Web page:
Here we are. 17 years after first donning the claws in Bryan Singer’s seminal X-Men, the final ride for Hugh Jackman’s Wolverine has arrived. Jackman is the only actor to feature in all ten X-Men films, and is undoubtedly the franchise’s most popular character. Yet, it hasn’t always been plain sailing: the first Wolverine solo entry, 2009’s X-Men Origins: Wolverine is widely considered the worst in the X-franchise, and 2013’s The Wolverine is currently the lowest-grossing X-Men film. Despite this poor track record, the pieces all come together in Logan: it’s emotional, brutal and gripping, and the perfect send-off for one of cinema’s greatest superheroes.
Jackman gives a career-best performance here – without giving much away, he has refined the personality of Wolverine, and his emotional range is showcased spectacularly, thanks in part to the terrific script by Scott Frank, Michael Green and James Mangold (who also directs). At points dialogue is sparse or vague, leaving Jackman’s performance to carry the film at times: it’s hard to believe this is the same character seen in previous X-Men films, but it’s comic-accuracy at its best, finally giving fans the grizzled Wolverine they’ve been pining for.
Despite Jackman’s quality, the supporting cast very nearly steal the show: Patrick Stewart returns as Professor X, also delivering a franchise-best performance, with plenty of nuance and a vastly-different portrayal of the character than we’re used to. New characters Caliban (Stephen Merchant) and Laura (Dafne Keen) also soar: the former diverges from his comedic history to deliver a very grounded performance, with the screenplay once again crafting great chemistry between Caliban and the two returning X-Men. Keen’s performance is worth discussing: uttering very little dialogue, this is a stunning performance from such a young actress, bringing to life a character that you’ll certainly care about by the film’s end. Villains Pierce (Boyd Holbrook) and Dr. Rice (Richard E. Grant) also do a good job, although they are perhaps less-developed than such a character-driven story might necessitate.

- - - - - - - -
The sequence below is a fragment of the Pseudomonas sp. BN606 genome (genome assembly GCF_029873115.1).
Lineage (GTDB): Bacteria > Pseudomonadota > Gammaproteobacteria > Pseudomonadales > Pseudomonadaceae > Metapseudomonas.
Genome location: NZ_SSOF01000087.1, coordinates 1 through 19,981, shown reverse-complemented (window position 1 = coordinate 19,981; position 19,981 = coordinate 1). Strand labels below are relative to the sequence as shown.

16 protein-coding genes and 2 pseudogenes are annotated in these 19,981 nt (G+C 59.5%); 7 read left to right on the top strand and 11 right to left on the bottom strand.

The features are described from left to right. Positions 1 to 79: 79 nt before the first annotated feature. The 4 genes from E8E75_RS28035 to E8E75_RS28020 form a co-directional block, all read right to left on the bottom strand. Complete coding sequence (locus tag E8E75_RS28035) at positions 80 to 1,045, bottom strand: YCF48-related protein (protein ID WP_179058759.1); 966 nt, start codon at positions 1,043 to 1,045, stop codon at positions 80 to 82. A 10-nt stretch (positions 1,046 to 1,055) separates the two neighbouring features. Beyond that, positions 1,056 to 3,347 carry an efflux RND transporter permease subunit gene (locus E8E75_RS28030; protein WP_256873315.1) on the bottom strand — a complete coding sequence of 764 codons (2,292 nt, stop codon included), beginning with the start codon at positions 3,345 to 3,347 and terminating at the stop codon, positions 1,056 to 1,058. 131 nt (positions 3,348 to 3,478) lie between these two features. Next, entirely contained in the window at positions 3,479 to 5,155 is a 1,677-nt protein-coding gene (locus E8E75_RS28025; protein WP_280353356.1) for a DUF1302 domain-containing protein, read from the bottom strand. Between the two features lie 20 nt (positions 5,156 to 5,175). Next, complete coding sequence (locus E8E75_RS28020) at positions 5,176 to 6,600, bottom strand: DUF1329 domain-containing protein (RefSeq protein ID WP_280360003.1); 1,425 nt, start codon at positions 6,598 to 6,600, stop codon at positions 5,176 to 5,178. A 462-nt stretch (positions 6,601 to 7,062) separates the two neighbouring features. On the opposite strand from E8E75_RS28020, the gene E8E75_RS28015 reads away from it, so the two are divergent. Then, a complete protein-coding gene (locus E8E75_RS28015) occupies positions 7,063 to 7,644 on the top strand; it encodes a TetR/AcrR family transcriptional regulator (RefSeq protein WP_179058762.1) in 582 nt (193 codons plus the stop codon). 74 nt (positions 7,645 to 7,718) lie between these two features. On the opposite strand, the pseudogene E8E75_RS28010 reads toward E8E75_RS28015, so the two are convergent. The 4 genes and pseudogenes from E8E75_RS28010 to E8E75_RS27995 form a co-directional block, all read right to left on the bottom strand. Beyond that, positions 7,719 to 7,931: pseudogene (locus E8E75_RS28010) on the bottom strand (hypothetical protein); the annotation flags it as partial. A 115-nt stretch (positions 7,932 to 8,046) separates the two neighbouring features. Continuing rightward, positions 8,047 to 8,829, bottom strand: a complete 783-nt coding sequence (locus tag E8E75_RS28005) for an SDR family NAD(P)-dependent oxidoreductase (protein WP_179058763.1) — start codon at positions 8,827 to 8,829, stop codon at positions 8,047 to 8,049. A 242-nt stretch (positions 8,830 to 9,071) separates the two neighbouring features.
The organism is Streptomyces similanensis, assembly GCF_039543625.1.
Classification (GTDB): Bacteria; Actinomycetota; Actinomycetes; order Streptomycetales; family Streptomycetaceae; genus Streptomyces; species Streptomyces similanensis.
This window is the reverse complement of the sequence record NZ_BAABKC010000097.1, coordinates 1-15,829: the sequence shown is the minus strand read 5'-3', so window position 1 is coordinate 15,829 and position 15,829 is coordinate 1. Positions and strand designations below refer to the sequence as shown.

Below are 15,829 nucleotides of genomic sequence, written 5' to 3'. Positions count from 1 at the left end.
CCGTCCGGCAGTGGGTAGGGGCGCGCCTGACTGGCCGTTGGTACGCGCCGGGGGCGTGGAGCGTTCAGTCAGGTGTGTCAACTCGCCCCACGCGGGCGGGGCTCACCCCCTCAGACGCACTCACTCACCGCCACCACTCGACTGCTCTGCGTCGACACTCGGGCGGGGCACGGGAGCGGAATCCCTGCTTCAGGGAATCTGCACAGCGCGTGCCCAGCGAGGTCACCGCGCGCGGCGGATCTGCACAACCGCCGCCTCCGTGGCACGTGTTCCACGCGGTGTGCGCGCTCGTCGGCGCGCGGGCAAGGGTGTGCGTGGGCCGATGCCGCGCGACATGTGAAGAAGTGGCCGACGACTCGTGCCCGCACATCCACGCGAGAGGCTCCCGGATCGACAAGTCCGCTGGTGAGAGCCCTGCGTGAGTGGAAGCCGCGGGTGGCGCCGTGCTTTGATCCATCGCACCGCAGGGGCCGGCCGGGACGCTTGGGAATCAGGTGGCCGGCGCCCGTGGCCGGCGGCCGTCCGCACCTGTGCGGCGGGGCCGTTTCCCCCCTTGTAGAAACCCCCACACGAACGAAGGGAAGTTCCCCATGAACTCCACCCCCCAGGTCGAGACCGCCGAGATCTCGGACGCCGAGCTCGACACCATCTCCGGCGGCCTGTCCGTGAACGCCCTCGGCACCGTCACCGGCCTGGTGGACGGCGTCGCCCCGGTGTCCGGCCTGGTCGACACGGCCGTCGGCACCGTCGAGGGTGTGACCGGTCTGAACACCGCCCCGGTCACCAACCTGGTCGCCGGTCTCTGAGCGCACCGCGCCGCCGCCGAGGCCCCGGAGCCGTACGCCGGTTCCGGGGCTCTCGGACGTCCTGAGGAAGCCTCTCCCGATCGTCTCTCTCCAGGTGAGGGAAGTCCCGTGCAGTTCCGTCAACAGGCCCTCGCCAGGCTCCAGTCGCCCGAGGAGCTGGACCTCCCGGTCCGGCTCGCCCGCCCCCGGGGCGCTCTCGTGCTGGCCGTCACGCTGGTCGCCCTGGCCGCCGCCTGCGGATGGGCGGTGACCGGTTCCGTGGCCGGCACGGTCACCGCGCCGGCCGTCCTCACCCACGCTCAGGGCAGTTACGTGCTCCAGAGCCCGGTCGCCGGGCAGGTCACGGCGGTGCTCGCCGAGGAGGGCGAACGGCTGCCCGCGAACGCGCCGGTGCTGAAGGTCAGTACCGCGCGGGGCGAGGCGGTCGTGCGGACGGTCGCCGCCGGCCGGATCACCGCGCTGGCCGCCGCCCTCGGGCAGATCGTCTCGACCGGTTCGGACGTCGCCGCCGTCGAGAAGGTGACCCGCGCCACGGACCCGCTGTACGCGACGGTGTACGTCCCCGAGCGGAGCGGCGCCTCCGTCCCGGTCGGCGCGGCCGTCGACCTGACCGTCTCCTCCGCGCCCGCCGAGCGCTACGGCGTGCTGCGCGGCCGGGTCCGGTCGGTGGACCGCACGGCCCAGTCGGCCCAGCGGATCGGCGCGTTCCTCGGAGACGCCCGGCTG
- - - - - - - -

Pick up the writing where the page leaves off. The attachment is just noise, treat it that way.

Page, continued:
Mangold’s direction is almost a character here: it’s clear that, alongside Jackman, he has been the driving force behind the film’s creative decisions – and almost all of them pay off. It’s stunningly-shot, and the R-rating works wonders: this is the Wolverine we’ve been longing for since 2000, and despite a 137-minute running time, the bloody violence never feels gratuitous or out-of-place: you’ll initially be shocked to see Logan slicing and dicing opponents in the near-perfect opening sequence, but it very much fits in with the world of the film.
There’s no simpler way to put it: this is the best X-Men film yet, in no small part thanks to the plot. Although not lifting directly from 2008’s Old Man Logan comic arc, there’s very clear influences, with the original plot masterminded by Jackman and Mangold fits terrifically in the world. This is barely an X-Men film: it completely abandons the genre’s plot conventions, and is more of a spaghetti-western crossed with a thriller, also taking a vastly different turn than expected in its second half. The story’s filled with surprises and nice nods for fans, and is coherent despite some plot elements being poorly-explained.
If this truly is Jackman’s last X-Men film, there is no better way to leave the role that made him the star he is today: he’s never been better as Wolverine, and the plot does wonders to tie up his story in a stunning, emotional manner. This is the film Jackman’s always wanted to make, and the film fans have always wanted to see, and thankfully it’s executed to perfection. If you weren’t invested in these characters before the film, you will be once you walk out: this is the X-Men equivalent of The Dark Knight, and one of the very best films the superhero genre has ever delivered. You’ll wince, laugh, and perhaps even cry, but you’ll enjoy every second of Logan. Thank you, Hugh Jackman. You’ll be missed.